|If you’ve “abandoned” a 401(k) account from a past employer, of course you can still get those funds. But if you continue to ignore the account once your mandatory distributions begin at age 70½, you could lose much of it to IRS penalties. Instead, make the most of this orphan 401(k) plan.|
Consider consolidating all of your former employer accounts into a single IRA. A tax-free transfer to a traditional IRA will make your assets easier to manage, and should broaden investment choices and reduce fees. Also, distributions on inherited IRAs can be stretched over a beneficiary’s lifetime, while 401(k) distributions can't.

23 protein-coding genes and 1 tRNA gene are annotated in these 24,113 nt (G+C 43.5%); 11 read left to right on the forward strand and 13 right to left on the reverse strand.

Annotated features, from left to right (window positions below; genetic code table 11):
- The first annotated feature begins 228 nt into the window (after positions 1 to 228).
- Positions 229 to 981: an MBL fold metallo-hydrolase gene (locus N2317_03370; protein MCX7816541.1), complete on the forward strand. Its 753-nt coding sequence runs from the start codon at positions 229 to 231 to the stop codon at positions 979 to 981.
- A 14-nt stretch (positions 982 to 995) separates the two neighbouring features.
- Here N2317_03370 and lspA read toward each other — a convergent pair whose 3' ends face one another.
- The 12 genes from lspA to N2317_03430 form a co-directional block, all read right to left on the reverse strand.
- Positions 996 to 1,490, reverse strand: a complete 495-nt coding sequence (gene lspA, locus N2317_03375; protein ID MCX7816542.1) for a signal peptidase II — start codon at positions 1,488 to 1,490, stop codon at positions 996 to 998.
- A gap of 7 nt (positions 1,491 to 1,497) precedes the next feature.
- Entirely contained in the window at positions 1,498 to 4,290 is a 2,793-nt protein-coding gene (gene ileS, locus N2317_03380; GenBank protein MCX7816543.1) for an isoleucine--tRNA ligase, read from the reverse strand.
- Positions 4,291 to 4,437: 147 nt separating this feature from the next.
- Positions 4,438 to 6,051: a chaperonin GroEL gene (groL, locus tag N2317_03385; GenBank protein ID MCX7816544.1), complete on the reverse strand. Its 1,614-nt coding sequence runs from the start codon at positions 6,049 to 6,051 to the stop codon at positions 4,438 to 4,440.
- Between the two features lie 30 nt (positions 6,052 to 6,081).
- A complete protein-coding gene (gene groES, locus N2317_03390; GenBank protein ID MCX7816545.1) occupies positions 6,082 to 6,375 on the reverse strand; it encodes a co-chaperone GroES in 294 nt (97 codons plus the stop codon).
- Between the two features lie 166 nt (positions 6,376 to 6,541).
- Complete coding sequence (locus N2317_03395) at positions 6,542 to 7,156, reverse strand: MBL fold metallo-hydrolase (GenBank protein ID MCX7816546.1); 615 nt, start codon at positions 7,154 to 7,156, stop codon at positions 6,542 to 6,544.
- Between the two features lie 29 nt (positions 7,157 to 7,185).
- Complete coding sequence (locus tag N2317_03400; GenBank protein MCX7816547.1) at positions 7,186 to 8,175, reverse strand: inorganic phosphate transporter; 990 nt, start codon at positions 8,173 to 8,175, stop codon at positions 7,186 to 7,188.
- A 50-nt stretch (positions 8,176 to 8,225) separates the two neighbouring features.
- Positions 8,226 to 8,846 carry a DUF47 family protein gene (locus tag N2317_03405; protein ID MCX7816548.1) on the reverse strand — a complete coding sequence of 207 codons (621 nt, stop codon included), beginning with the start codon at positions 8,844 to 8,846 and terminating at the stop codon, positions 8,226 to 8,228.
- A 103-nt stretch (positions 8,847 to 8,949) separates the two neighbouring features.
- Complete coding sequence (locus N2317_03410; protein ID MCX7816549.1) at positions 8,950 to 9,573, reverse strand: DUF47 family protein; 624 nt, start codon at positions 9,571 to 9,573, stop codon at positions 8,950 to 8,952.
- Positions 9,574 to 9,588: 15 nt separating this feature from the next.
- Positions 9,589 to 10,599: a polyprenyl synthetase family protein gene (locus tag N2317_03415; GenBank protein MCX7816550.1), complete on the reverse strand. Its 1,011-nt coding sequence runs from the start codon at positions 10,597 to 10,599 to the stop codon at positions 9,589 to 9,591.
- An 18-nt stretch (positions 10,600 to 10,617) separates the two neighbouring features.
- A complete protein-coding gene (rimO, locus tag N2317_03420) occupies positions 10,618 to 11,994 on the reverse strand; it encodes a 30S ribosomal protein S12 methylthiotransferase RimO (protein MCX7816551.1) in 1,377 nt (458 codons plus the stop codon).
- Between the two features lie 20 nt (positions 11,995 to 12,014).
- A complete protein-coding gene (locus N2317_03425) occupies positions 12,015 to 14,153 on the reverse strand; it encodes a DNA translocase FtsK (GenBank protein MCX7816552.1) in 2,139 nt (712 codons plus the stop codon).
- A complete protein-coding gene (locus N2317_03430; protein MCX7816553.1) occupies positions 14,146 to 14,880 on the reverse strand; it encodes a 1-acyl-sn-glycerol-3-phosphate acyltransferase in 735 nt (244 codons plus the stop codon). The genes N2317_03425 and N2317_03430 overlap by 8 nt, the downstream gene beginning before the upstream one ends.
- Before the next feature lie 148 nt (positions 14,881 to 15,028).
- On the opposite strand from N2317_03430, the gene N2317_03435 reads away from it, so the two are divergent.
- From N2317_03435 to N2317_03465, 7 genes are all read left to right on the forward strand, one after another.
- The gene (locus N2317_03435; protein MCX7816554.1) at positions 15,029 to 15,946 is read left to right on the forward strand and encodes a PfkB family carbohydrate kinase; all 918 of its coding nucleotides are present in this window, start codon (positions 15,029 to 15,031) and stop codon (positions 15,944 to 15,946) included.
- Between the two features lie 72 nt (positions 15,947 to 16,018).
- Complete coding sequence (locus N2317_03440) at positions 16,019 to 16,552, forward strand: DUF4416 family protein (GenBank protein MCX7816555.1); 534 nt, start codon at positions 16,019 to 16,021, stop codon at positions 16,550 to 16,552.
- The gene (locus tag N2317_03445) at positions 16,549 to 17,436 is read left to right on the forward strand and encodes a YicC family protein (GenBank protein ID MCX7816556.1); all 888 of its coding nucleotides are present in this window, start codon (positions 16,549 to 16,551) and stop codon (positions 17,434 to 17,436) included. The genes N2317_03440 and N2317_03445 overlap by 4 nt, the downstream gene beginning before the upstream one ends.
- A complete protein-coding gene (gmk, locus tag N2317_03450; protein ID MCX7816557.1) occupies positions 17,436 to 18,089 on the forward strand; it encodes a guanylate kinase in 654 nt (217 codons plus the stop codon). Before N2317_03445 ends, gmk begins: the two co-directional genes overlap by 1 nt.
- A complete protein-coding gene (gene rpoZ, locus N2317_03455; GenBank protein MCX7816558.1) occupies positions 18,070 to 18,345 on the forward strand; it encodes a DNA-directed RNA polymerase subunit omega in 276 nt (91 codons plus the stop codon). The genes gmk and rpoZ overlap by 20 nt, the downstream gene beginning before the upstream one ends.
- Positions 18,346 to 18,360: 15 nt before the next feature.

Alternatively, you might think about converting old accounts to a Roth IRA. You’ll pay income tax on the amount you transfer, but withdrawals during retirement won’t be taxed, and your heirs could enjoy a lifetime of tax-free income from the account.
Previously, there was a catch. You could convert to a Roth only during a year in which your adjusted gross income was $100,000 or less. But that ceiling disappears, beginning in 2010. And, for conversions occurring in 2010, you could choose to spread your tax on the conversion over two years.